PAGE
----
But a strange thing happened when I started reading the original manuscript. I began to see something of the writer I was at the beginning of my career. Yes, I am finding minor problem areas in both plot and craft that I need to revise, but I am also finding glimmers of the exuberant joy and freedom I found in the writing of my early work, before I let the deadlines and expectations of my publishing house editors turn writing into a job. Which is not to say I haven’t enjoyed writing my subsequent work. I have truly loved every book I’ve written and there are many, many more I’m itching to write.




But I look back on that joyful, fearless (story-wise at least)  writer I was at the beginning and wonder where she went. I’m hopeful that, as I dig deeper into the revisions I’m doing on this book and take the time to develop new stories I don’t yet have contracts for, that I will find her again.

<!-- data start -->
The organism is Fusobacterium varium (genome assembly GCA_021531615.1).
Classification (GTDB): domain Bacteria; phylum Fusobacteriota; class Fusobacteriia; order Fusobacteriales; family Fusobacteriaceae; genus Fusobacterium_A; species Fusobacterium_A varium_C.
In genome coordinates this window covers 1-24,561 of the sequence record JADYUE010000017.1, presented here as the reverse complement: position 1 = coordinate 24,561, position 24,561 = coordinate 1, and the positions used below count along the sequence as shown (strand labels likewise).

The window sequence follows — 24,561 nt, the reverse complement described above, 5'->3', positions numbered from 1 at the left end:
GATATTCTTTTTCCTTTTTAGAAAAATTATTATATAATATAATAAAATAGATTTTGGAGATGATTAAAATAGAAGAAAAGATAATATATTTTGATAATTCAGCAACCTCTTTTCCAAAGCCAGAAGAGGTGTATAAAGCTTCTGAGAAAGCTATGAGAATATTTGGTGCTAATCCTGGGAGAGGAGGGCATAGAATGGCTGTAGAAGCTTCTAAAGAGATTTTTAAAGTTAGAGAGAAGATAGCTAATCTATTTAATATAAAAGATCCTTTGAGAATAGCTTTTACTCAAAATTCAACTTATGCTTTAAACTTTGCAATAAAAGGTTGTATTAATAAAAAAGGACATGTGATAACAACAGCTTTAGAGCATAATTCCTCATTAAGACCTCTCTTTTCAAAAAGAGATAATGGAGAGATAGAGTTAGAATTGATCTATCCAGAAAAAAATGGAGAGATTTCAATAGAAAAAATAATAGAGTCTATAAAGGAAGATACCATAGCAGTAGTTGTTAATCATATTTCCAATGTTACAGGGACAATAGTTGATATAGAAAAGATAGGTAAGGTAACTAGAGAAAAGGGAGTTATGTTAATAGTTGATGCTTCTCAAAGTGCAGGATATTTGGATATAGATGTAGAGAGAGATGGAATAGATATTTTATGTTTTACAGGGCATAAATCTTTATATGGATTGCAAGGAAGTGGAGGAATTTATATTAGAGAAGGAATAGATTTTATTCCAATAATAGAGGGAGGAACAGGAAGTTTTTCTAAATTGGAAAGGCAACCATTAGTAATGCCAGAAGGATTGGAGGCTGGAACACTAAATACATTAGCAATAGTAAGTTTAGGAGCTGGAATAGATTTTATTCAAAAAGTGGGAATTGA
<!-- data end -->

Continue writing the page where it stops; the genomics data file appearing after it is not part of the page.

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So what about you? Have you ever faced a fork in the road that had you re-evaluating the course you were on?  Were you able to reinvent yourself to meet the new challenges?


80 comments:

  1. Hi Winnie:

    I've always felt your best book was "The Heart's Song" -- a Contemporary so well crafted that I can still feel today how I felt just after reading it. I've been waiting from more contemporary inspiration from your pen for years. I've never encountered more secondary characters that were so memorable and unique in one story. I just knew that this was the first book in a long series like the Mule Hollow or Dry Creek books. Perhaps my long wait is over! 